Wednesday, July 22, 2009

this place is hard on stuff

tonight benjamin and i settled into my favorite chair by the window.
i've rested here, worried here, prayed here, drank swimming pools of coffee here.
i've laughed here, cried here, watched countless others cry here.
i've talked about babies and birth and Jesus and i've yelled and i've apologized.

i looked out at the grass on fire, the sunset hitting the blades and lighting them from the inside - the only thing i like about that vast field filled with stuff is how it looks when the the summer light is low and the kids are in bed.

wait, what? there is a hammock out there?
what? i look out that window every day, every few nights, and i remember no hammock.
the weird thing is, it looks like it's been there for years -
one side is half torn down and brushing the dust. its ratted and torn and falling apart.
and maybe i have overlooked it for a few days, but it can't be more than a few weeks old.
i've walked in between those trees, stared right through them and never seen that hammock.

this place is hard on stuff.
the well water is very literally hard on your hair and skin.
the stories are hard on your memories, sometimes too hard to tell, because people wouldn't believe you or they'd only hear the extreme - while you would see the faces behind the words.
you'd remember your blood rushing to your face and making your cheeks hot, either with anger or fear or laughter or passion or excitement.
the lifestyle is hard on your family, your sanity. you have to build a thick skin around your babes and around your heart, like a fortress.
lotion will eventually help the well-water skin, but what helps a thick-skinned heart?

so tonight i feel like that hammock.
it's only been a year and a half. someone from the past might swear they never even knew i was here and someone from the future might never hear my name.
but i've got some frayed ends and some dirty pieces of rope trailing behind me.
this place has been hard on me, on us.
but Jesus is the one who rebuilds hammocks
and makes them sturdy again.

Thursday, June 4, 2009

benjamin, birth story part 1

Tuesday the twenty sixth had been planned out to be really, really low key. Nick and I had most of our errands, chores, & cleaning all wrapped up and we just wanted to spend a lot of time with Glory & Elias - making them feel as loved and cherished as possible before we were gone for a few days to have Benjamin. That morning as I was dressingGlor , I noticed a big old baby boogie and decided she'd breathe a lot better with it out. Like I do about five times a day, I went to hold her down so I could get it out and right then she took that strong little left leg and absolutely socked me right in the baby belly. Immediately I felt a sharp pain and cramping so strong, I couldn't stand up totally straight. I'd been really uncomfortable for the past few months, but this was different. I tried to walk it off/forget about it during breakfast - but as the morning went on, so did the cramping pain and I noticed that Benjamin had stopped being his normal rambunctious self. Nick, of course, wanted me to go to the doctor, but I felt like I was making a mountain out of a molehill - so we tried to walk around the mall with the kids and go on with life as usual. Finally, I put a call in to my doctor and they said to absolutely come in. Yikes.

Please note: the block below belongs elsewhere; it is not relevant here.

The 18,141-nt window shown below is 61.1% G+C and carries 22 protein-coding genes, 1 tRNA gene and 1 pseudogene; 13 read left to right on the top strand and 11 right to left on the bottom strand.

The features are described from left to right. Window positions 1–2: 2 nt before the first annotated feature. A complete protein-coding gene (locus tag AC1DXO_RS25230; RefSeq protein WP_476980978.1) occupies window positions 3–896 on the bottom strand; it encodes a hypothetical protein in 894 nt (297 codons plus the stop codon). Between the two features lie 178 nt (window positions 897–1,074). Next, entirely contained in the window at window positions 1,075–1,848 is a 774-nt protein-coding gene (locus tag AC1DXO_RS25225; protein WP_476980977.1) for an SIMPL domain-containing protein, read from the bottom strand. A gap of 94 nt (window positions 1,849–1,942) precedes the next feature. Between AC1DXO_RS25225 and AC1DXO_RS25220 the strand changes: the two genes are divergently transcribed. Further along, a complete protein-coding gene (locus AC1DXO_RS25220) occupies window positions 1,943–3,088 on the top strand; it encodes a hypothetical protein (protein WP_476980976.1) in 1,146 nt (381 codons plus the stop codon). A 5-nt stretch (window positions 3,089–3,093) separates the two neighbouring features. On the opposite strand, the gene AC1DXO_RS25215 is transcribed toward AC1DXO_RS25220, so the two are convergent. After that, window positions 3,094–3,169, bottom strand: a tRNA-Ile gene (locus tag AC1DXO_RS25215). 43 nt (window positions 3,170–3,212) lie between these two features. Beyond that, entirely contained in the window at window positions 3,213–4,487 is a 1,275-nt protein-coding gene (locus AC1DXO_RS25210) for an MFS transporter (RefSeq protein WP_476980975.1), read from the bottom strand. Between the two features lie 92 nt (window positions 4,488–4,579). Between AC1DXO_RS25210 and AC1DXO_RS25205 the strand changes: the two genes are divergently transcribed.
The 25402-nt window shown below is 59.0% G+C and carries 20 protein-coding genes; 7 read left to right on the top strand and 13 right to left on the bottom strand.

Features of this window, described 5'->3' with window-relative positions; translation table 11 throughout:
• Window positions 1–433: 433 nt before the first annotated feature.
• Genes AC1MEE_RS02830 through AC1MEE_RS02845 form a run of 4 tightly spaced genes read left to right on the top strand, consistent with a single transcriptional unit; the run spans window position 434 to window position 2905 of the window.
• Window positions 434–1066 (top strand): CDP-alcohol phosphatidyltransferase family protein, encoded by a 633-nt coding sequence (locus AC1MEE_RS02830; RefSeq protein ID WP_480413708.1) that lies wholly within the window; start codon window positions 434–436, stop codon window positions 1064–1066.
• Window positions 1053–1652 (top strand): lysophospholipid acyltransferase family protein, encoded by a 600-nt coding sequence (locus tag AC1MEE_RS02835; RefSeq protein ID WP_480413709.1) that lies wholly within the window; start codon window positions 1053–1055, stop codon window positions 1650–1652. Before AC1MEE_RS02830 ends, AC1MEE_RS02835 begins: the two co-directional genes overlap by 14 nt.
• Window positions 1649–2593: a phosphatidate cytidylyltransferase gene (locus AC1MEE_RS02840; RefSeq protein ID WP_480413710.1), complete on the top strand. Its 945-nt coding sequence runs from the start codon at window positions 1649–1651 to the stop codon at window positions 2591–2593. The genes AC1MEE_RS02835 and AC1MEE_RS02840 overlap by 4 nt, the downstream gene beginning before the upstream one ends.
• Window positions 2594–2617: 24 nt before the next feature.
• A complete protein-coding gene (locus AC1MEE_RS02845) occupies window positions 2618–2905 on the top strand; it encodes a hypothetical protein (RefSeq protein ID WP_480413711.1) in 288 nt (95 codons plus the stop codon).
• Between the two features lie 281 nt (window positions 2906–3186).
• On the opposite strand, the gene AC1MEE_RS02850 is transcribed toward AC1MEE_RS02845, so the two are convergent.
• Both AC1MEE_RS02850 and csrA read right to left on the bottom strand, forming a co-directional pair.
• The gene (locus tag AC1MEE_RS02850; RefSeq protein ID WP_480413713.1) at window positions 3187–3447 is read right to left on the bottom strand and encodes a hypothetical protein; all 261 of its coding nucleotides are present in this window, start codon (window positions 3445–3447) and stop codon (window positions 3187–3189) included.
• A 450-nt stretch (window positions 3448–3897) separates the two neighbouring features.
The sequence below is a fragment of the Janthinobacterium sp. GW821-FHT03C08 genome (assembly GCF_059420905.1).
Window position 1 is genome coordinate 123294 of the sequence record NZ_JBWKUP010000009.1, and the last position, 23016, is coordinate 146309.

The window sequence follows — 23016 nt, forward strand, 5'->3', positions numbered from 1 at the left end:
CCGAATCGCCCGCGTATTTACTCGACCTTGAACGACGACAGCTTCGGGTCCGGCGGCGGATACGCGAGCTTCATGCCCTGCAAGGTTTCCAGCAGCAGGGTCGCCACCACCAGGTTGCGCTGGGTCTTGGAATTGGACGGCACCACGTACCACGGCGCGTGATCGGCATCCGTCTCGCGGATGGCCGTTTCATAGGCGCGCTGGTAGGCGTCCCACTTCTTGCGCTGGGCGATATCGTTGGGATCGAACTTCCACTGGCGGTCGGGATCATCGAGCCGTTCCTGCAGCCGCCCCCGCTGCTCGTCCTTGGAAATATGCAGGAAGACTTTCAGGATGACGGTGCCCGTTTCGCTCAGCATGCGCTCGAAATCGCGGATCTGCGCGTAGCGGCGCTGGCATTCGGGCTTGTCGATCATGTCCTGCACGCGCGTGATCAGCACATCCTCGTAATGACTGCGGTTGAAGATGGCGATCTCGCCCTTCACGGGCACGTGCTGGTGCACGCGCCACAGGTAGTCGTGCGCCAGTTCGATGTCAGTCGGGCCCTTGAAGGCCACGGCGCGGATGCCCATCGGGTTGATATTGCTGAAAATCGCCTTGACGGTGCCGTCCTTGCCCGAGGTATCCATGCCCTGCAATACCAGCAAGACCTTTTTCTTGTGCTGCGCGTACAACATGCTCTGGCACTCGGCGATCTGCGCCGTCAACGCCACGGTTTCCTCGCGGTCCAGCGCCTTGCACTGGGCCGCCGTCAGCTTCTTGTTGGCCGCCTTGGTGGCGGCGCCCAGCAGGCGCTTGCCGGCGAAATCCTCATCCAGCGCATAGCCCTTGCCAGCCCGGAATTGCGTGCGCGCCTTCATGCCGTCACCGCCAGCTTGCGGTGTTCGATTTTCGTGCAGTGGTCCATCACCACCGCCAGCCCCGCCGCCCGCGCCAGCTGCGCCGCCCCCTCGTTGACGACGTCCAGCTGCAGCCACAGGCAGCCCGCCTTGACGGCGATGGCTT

As I drove, I listened to our c-section playlist for the next day. As I was driving and singing the words, "and I need ... more time/ just a few more months and we'll be fine", I just sort of lost it. I was having such a hard time, for a million different reasons, preparing for this birth - emotionally, spiritually, and still it came on quicker and quicker. Now my fear was, if Benjamin was in distress, I wouldn't even have today with the kids - wouldn't have my mom here, wouldn't have just a few more hours to get my heart ready. I so longed to be ready for Benjamin... to be enough for him, enough for all the kids. As I drove and cried and prayed - I acknowledged for about the hundredth time that week that I wasn't going to be enough, ever, and just begged Christ to be complete in me. For my sanity, my husband, my kids.

When I got to my ob, they found Benjamin's heartbeat really quickly - which was a huge relief and they decided to do a nonstress test for a while. They went in twenty minute segments, seeing what his response was to contractions & kicks. They kept extending the test because each little movement or contraction made hisheart rate go down, instead of up - like they wanted it to. I could hear the nurses consulting with my doctor just outside the room, debating whether or not to move the surgery up to today - but they just kept giving him twenty more minutes to pull it together. All of a sudden, my doctor decided it wasn't that severe. Hisheart rate wasn't that low and since the surgery was already scheduled for the next day - they'd let me go home and wait till then. Before I could even get really nervous, it was all over. I was driving home back to a relaxed day.